Base to Base II – Palisades Tahoe, CA This lift connected Alpine Meadows to the KT-22 summit in 2022. Most of the line traverses the private White Wolf property with no public skiing allowed underneath. View up White Wolf. An angle station redirects the line a few degrees at the bottom of White Wolf. Alpine mid-station. Doors do not open at the mid-station although that could change in the future. Tower 24 next to the angle station. View leaving the mid-station. T26. The section between the Alpine base lodge and White Wolf angle station is essentially flat. Tower 27. The lift traverses Alpine’s parking lots near the base lodge. Descending into the Alpine mid-station. This station is built into an avalanche-resistant building. Ascending toward KT-22. Five Lakes Trail area. A six section splice tower. Nearing the summit of KT-22 with the half finished White Wolf lift on the right. View back down the line. Breakover towers. View from the summit. Top station. T16. Cabins can either turn around here or continue to the Palisades Village depending on operational needs. Side view of a cabin ascending White Wolf. Inside the KT-22 station in turnaround mode. Loading area at Alpine Meadows. Loading area. Cabin storage facility. Lift line over the parking lots. Lift line thread over the base lodge. Drive station overview. Side view of the Alpine station. Station seen from above. The entire lift seen from above. Parking lot segment. Another view of the terminal at Alpine. White Wolf section. Mid-station. This building has enough room for all this section’s cabins. Drive terminal and operator house at Alpine. Tower 29. Cabin 19. Carrier with solar panels and ski racks. Passing over the Alpine snowmaking pond. One cabin in the flat section with others in the steep section behind. A cabin headed toward Olympic Valley. Combo assemblies on tower 28. Cabin 43 of 96. A tower and cabin. Brand new cabins passing near the Alpine base lodge. Unloading area at the summit. Return terminal with connection to the first section. Angle station overview. Top station near the KT-22 summit. Side view of the top terminal. Towers near the unfinished White Wolf lift. Station at Alpine Meadows. Tower 33 and the drive station. Sigma Diamond cabins in the Alpine station. View from the station plaza at Alpine. Cabins over the lodge. View toward White Wolf. Two Diamond cabins. Sections of the lift are very high off the ground. Share this:EmailTwitterFacebookLike this:Like Loading...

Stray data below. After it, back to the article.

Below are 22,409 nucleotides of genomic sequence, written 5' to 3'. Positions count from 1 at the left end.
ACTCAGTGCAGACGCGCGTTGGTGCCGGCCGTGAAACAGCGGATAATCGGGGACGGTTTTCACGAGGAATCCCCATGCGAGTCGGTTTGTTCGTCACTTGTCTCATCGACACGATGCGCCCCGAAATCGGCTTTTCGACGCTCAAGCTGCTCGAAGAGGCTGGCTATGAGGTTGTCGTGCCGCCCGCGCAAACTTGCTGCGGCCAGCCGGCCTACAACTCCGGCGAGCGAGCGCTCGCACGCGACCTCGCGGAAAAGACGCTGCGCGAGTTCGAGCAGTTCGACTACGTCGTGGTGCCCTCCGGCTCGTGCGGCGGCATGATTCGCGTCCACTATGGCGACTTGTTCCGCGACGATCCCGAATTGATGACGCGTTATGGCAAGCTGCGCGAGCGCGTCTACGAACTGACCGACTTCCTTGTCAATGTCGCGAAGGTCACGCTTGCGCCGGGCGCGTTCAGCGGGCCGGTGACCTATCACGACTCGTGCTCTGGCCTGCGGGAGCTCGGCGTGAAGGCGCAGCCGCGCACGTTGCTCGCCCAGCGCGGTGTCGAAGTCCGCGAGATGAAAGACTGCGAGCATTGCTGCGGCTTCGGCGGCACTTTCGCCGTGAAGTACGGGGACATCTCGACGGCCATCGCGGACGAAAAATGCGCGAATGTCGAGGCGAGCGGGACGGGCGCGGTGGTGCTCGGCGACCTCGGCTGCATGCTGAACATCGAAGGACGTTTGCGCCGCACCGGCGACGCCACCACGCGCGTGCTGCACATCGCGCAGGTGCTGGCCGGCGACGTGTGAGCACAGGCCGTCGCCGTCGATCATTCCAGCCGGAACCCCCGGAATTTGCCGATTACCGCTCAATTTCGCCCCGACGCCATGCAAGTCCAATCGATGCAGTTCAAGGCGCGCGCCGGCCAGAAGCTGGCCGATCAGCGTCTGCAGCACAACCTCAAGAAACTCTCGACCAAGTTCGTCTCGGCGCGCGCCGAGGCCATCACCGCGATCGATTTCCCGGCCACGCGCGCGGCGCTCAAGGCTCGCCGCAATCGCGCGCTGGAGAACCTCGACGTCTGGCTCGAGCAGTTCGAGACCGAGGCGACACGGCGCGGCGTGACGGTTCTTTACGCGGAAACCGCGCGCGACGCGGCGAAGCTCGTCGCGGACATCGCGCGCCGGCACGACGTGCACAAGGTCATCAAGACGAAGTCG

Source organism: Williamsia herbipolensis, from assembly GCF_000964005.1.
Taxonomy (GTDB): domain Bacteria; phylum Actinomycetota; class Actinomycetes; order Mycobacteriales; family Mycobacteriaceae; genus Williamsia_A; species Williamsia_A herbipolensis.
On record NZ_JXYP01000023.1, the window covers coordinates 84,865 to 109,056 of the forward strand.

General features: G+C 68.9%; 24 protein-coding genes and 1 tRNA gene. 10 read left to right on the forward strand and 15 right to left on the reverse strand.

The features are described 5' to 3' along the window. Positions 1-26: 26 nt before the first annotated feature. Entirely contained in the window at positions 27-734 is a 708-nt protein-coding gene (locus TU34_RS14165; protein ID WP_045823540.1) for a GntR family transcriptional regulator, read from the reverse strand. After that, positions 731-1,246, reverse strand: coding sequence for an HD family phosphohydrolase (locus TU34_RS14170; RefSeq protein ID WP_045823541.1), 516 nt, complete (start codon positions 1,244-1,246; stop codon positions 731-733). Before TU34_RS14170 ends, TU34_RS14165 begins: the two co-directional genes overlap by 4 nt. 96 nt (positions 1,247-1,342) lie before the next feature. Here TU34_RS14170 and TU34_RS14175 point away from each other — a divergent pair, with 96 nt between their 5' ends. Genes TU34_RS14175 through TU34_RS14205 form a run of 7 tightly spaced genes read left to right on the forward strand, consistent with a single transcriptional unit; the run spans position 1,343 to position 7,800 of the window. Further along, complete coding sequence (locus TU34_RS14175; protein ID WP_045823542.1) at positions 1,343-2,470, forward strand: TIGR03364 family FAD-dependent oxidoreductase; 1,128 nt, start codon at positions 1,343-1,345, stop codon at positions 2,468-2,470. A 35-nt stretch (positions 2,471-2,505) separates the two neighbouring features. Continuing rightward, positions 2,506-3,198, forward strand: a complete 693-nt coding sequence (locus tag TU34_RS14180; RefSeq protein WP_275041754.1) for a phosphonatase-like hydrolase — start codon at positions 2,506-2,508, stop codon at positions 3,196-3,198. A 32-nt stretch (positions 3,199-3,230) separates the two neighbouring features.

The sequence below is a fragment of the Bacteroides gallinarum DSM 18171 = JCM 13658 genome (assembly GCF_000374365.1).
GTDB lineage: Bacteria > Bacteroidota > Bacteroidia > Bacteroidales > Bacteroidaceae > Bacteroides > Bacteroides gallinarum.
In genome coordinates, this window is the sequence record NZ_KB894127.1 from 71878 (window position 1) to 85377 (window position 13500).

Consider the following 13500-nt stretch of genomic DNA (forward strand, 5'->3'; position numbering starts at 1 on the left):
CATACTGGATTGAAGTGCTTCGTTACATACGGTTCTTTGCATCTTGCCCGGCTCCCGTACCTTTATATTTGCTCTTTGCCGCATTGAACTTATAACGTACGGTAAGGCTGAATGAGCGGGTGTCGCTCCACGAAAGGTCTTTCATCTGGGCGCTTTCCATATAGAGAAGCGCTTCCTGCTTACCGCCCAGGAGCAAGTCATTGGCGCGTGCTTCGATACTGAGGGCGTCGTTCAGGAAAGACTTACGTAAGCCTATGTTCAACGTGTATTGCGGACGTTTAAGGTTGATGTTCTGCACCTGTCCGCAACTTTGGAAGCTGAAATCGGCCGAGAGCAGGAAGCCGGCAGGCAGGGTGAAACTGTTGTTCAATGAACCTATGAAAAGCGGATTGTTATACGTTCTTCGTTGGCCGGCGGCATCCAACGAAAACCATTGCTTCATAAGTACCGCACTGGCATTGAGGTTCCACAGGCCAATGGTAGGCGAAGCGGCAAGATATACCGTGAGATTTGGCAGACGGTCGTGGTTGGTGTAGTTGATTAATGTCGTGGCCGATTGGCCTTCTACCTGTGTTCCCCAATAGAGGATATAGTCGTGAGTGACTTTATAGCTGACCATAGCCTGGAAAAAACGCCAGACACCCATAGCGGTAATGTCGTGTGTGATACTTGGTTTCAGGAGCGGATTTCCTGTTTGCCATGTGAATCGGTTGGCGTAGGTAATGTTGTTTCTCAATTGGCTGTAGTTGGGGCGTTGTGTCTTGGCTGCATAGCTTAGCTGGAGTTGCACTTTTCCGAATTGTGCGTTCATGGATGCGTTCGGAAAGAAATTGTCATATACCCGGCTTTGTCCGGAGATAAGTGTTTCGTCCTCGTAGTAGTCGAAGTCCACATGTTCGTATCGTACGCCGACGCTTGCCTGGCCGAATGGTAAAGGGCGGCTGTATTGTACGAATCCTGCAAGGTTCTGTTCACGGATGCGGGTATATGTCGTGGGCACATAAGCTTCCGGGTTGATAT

Who built the White Wolf Lift, when was the lift built, and why was it abandoned
Troy Caldwell bought the land and tried to build a lift for a new private ski area. Southern Pacific sold him a massive tract that also included a good portion of Squaw Valley’s KT-22 area (apparently all of Olympic lady and a good chunk of the KT lift). So for a brief time, he was also Squaw’s landlord, in a sense.
Squaw plus a couple HOA’s in the area effectively launched a legal war against Caldwell. Lift construction began in spite of this, but it was an uphill battle, with other hurdles including the Great Recession and various regulations and restrictions.
The roadblocks weren’t ~all~ about anti-competitive neighbors and money and NIMBY homeowners. A modern ski resort requires highly trained ski patrollers and snow management teams to make steep terrain safe for the general public. When you do get hurt, a battalion of patrollers is typically just a few minutes away from arriving at the scene (provided you can make them aware). In lieu of having any of that, White Wolf has been limited to a small set of day skiers, and there seems to be requirements around avy training and guides.
I imagine, particularly now that the gondola is built, Palisades is not particularly axed on cooperating to get that terrain open. It faces almost due South, and does not provide direct, downhill access to the Alpine Meadows base.
This is probably the first time a lot of the public will probably have ever seen the abandoned White Wolf towers up close.